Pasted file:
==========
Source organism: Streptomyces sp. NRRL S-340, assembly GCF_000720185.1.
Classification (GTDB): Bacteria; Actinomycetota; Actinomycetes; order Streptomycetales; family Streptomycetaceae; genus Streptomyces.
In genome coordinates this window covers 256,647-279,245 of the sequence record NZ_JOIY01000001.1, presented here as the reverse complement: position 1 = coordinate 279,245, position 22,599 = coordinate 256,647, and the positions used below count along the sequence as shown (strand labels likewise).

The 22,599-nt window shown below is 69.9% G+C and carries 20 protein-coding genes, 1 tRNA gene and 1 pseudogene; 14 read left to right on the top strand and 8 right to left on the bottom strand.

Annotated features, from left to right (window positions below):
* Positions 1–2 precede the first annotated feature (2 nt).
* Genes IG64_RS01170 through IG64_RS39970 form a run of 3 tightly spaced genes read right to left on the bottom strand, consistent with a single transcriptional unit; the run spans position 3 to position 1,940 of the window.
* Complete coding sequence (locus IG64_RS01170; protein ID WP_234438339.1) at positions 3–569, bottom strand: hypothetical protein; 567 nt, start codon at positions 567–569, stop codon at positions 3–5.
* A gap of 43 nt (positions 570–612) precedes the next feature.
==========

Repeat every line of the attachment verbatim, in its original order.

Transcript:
Source organism: Streptomyces sp. NRRL S-340, assembly GCF_000720185.1.
Classification (GTDB): Bacteria; Actinomycetota; Actinomycetes; order Streptomycetales; family Streptomycetaceae; genus Streptomyces.
In genome coordinates this window covers 256,647-279,245 of the sequence record NZ_JOIY01000001.1, presented here as the reverse complement: position 1 = coordinate 279,245, position 22,599 = coordinate 256,647, and the positions used below count along the sequence as shown (strand labels likewise).

The 22,599-nt window shown below is 69.9% G+C and carries 20 protein-coding genes, 1 tRNA gene and 1 pseudogene; 14 read left to right on the top strand and 8 right to left on the bottom strand.

Annotated features, from left to right (window positions below):
* Positions 1–2 precede the first annotated feature (2 nt).
* Genes IG64_RS01170 through IG64_RS39970 form a run of 3 tightly spaced genes read right to left on the bottom strand, consistent with a single transcriptional unit; the run spans position 3 to position 1,940 of the window.
* Complete coding sequence (locus IG64_RS01170; protein ID WP_234438339.1) at positions 3–569, bottom strand: hypothetical protein; 567 nt, start codon at positions 567–569, stop codon at positions 3–5.
* A gap of 43 nt (positions 570–612) precedes the next feature.